When you reach the top, take in the expansive views and look for the Virgin River far below and can take shelter under some of the tenacious trees growing out of the rock.

Do not do this hike if the rocks are wet or snow-covered.

Kolob Arch

Kolob Arch in Zion's backcountry may be the second longest in the world. NPS Photo/Rendall Seely

Kolob Arch in Zion's backcountry may be the second longest in the world. NPS Photo/Rendall Seely

We chose Kolob Arch trail to be on this list because it offers spectacular views. But the views are not like your typical look-out point with 360-degree vistas like Angels Landing or Observation Point.

Instead, the 14-mile roundtrip hike to Kolob Arch presents incredibly rare views since it is located in Kolob Canyons, a wilderness oasis in the northwestern part of the park two dozen miles south of Cedar City and about an hour-and-a-half drive from Zion’s busier east and south entrances, depending on where you are in the park. Because of the distance, those of you who backpack should consider bringing your gear and making this a two-day trip.

On the trail to Kolob Arch, which is incidentally downhill on the way there, you will find solitude close at hand and the crowds miles away. As you follow La Verkin Creek, you’ll take in what the National Park Service has called “some of the most colorful canyon walls in Southwestern Utah.” The surrounding vistas are outstanding, culminating in the 287-foot-long Kolob Arch, the world’s second longest freestanding arch, the first being Landscape Arch in Arches National Park outside of Moab, Utah.

Nestled in a small canyon, the soaring arch may not be as dramatic as other arches, especially since you cannot see the blue sky behind it, but the solitude you experience on this out-and-back hidden gem makes up for any lost drama.

To get to this quiet area of Zion, take exit 40 off of I-15, which is 20 miles south of Cedar City. Start your 14-mile roundtrip hike at the Lees Pass parking area 4 miles from the Kolob Canyons Visitors Center on the Kolob Canyons Road. Bring water and water treatment pills or a filter as La Verkin Creek is a reliable water source.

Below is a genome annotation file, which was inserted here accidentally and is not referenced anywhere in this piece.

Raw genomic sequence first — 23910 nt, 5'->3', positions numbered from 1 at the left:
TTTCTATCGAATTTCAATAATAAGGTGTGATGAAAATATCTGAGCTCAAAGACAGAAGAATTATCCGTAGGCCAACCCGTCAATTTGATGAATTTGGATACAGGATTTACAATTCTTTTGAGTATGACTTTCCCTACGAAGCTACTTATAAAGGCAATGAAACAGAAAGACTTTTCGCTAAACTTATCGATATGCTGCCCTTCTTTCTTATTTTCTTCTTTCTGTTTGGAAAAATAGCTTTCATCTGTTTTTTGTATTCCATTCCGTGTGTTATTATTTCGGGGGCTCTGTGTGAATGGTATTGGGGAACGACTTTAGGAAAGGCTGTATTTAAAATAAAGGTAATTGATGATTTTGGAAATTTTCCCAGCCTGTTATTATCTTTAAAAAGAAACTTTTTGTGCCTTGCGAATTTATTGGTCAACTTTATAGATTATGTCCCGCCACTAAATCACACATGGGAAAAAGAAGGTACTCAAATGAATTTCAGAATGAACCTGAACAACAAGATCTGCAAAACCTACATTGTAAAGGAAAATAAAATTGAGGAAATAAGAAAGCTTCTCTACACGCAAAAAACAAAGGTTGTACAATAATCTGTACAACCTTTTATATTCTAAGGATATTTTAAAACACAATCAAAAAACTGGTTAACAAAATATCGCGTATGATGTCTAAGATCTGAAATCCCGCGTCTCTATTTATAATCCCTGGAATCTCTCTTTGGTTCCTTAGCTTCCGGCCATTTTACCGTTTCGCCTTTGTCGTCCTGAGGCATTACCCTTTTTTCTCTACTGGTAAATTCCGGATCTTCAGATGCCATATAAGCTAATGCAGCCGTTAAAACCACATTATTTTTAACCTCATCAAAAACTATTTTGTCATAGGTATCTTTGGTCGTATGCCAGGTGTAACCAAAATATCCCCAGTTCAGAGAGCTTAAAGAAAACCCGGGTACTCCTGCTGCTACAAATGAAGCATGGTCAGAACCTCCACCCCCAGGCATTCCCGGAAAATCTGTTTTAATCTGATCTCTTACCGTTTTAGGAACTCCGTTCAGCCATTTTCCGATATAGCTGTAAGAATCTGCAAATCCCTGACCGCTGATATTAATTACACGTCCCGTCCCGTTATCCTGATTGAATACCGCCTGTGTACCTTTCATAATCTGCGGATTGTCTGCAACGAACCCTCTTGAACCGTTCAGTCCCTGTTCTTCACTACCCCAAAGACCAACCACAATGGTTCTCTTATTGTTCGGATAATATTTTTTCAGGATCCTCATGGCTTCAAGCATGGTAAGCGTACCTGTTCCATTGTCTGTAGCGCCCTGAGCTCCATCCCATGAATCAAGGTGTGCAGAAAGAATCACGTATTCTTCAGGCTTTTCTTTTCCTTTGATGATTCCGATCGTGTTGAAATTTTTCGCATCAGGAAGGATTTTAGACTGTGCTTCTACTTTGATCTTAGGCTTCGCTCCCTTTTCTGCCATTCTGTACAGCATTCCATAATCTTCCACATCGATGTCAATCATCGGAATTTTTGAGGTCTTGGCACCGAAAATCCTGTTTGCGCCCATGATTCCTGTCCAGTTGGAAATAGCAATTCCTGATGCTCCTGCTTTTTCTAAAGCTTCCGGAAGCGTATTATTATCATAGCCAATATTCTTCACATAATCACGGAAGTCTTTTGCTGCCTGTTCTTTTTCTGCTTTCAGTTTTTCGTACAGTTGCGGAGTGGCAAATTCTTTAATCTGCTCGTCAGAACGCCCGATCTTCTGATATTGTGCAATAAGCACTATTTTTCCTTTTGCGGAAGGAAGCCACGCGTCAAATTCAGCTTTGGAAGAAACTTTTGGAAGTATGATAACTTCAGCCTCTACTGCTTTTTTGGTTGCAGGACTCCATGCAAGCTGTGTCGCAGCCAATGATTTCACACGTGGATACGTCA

Court of the Patriarchs in Zion National Park

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Emerald Pools Waterfall

Waterfalls in Zion National Park

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Boat Mountain and hoodoos from Sunrise Point in Bryce Canyon

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The Virgin River canyon called The Narrows in Zion National Park

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Zion Canyon

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The Upper Emerald Pools Trail in Zion National Park

The Emerald Pools of Zion National Park

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Beautiful Zion National Park with the Virgin River and the Court of the Patriarchs

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Winter snow dusting the Court of the Patriarchs along the Virgin River in Zion National Park

Winter Recreation in Zion National Park

Zion's snowcapped mountains are spectacular in the winter. The canyon is not normally subject to heavy snow, so hiking and biking are still popular.